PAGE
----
The European pilot regime law entered into force on 23 March 2023. Its aim is to develop the market for financial securities on blockchain as part of an EU-wide experiment lasting three years, with the possibility of another three-year extension.
Some European legislators have already offered local clarification about circulating unlisted securities that use distributed ledger technology (DLT). This is the case of France with the Decree of 8 December 2017, referred to as the “Blockchain decree”, which allows financial securities to be recorded and transferred on an electronic recording system.
“The idea behind this decree was to create a framework for developing solutions that involve this new technology, while providing legal security for fund units, unlisted financial securities and negotiable debt securities”, says Fanny Thomas, Head Of Legal – Client Agreements at CACEIS.
The Pilot regime, which organises the handling of DLT-based unlisted securities at a European level, has the same goal and removes the regulatory obstacles that had been preventing such usage, while maintaining the security and harmonisation of European law.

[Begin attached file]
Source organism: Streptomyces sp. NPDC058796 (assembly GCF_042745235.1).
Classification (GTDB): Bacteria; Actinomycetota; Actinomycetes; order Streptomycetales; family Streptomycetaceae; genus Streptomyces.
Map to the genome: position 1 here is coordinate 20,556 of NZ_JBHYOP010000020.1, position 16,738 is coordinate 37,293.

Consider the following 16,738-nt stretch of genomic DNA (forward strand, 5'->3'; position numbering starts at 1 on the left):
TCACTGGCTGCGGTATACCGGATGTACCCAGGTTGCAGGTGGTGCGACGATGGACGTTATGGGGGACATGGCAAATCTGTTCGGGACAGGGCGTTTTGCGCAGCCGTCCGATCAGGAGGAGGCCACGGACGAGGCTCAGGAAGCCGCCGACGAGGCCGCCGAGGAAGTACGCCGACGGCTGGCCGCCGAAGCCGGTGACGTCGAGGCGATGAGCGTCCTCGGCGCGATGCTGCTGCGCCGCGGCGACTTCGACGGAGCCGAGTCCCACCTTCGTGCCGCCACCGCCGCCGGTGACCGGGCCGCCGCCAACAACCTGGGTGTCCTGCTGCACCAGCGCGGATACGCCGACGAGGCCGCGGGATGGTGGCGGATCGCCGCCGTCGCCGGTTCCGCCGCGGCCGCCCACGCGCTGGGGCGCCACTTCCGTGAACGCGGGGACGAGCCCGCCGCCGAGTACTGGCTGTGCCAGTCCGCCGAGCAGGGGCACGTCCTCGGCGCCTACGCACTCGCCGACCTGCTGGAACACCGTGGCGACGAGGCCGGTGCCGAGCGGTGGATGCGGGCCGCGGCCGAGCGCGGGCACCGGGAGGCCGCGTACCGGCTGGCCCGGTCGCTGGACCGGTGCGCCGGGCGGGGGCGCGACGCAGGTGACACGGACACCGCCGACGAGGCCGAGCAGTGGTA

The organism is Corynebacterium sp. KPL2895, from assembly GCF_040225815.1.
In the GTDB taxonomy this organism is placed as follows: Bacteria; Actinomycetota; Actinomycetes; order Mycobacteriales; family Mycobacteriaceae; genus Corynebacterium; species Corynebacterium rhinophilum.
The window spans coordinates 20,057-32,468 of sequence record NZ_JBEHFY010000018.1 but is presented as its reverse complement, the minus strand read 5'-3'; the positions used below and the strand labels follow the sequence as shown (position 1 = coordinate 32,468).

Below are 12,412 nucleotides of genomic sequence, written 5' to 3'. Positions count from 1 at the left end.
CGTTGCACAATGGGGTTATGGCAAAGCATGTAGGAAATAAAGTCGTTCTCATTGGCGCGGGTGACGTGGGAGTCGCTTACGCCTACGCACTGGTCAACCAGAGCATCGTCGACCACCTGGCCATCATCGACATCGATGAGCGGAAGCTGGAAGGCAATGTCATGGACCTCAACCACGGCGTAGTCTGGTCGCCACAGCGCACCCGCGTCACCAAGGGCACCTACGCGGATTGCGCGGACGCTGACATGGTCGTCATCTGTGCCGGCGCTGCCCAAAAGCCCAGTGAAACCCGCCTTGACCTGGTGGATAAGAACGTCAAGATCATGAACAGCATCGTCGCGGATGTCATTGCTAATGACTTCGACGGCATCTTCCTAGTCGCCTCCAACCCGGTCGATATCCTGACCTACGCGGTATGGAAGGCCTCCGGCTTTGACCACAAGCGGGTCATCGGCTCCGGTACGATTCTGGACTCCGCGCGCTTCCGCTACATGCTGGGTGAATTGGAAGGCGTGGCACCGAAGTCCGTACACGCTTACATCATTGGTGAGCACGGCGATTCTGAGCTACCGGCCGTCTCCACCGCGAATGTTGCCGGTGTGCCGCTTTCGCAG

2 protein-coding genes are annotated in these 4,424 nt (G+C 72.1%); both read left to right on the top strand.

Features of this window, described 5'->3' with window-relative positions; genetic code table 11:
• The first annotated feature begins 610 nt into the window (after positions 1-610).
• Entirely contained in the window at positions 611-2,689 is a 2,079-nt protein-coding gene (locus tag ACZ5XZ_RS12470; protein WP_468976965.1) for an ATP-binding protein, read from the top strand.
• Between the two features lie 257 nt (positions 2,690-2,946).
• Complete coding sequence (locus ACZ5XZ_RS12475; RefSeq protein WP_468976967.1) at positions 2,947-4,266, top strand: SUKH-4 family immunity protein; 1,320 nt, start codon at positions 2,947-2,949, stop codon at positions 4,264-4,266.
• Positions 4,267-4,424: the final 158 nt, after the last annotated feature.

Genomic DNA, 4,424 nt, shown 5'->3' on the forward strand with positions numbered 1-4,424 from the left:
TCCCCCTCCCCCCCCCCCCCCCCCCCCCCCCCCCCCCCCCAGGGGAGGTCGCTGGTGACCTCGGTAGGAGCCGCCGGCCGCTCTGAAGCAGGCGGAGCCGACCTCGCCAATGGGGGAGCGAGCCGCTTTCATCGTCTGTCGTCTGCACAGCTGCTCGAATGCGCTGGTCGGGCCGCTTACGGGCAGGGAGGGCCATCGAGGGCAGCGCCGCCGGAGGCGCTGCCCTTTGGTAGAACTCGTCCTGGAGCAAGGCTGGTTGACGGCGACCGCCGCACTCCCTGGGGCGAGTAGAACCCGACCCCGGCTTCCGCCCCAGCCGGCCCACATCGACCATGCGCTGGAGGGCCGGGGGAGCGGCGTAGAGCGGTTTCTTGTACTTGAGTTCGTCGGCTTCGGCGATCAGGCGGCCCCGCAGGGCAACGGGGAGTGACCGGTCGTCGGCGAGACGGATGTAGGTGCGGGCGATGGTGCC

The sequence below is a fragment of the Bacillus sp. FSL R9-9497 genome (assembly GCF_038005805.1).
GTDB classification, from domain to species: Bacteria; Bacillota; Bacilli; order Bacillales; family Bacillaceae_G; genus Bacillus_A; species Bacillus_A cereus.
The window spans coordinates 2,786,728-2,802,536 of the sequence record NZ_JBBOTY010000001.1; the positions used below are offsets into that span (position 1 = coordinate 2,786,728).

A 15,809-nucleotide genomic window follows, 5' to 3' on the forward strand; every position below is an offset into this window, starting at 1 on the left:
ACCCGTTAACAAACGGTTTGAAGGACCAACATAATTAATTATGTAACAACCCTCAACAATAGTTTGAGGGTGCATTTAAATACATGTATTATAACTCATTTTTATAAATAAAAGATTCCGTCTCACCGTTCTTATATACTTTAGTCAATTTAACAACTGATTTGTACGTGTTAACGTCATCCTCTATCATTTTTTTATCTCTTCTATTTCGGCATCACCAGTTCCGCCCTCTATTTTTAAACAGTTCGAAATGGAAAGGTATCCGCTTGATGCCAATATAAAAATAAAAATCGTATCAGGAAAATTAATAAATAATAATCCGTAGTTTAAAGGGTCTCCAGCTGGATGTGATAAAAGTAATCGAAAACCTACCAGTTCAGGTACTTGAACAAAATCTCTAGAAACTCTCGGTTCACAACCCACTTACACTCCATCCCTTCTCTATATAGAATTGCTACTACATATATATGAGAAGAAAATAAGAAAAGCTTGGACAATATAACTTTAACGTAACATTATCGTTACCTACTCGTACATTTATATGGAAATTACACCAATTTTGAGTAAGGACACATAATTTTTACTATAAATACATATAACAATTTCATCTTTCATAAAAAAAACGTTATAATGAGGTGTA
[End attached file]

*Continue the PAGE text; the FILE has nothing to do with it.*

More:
“By widening the possibility and legality of circulating unlisted securities using DLT, the Pilot regime should lead to an increase in the tokenisation of financial securities”, adds Fanny.
Eliane Meziani, Senior Advisor-Public Affairs at CACEIS, stressed: “However, it is premature to imagine asset managers and investors rushing to take advantage of this regulation given the lack of experience in trading crypto-assets classed as financial instruments, and in related post-trade services”.
As an asset servicer, CACEIS listens to the market’s expectations. “Participants have questions about many legal issues, and that’s normal with an experiment. Questions regarded investment in tokenised financial instruments as well as their custody, especially for investors concerned by access to funds investing in tokenised financial instruments’”, Eliane adds.
Relevant scenarios, which will soon emerge during the trial period, will no doubt enable market participants to answer these questions and weigh up the benefits of the pilot regime. They will also give asset servicers an opportunity to flesh out their related service offering.
Although the first incompressible deadline of three years may seem long given the perpetual innovation behind blockchain, it is necessary for the temporary regime to become operational.
This period should see the emergence of delivery versus payment on blockchain (DVP on chain) with an acceleration of the work of the European central banks at the country level and of the Eurosystem on Eurodigital.
“The success of the pilot regime depends on participants’ enthusiasm for experimenting with issues and transactions in sufficient volumes, and on their ability to share their transformative view with the whole market”, Eliane concludes.